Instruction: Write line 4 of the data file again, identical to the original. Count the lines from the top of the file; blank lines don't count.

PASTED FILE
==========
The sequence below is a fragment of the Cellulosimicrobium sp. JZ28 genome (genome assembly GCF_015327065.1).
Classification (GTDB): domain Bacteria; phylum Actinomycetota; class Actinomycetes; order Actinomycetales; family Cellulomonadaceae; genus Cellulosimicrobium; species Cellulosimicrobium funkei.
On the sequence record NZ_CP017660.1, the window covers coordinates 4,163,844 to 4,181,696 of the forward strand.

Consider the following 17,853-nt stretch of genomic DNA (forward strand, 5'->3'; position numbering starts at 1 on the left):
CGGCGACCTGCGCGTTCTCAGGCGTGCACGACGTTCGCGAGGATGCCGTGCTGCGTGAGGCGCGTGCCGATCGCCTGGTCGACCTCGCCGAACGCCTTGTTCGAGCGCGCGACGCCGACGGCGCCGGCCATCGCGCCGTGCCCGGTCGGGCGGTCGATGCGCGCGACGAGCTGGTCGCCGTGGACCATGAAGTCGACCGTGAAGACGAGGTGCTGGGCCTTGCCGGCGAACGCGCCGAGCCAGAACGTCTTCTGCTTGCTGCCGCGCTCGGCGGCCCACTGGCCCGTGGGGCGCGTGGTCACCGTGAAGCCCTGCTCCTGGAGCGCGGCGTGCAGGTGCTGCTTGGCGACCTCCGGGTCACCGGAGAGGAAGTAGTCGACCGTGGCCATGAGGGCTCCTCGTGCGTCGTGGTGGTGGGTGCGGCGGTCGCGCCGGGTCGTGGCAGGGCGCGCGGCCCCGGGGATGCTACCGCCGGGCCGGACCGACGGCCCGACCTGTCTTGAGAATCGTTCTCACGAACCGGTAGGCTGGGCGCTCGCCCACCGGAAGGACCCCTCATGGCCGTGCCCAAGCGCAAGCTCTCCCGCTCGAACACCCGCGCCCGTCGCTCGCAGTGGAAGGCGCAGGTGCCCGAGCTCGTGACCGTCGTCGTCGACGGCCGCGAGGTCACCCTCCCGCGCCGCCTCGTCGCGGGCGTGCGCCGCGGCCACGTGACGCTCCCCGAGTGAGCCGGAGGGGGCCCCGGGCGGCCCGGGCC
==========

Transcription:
Consider the following 17,853-nt stretch of genomic DNA (forward strand, 5'->3'; position numbering starts at 1 on the left):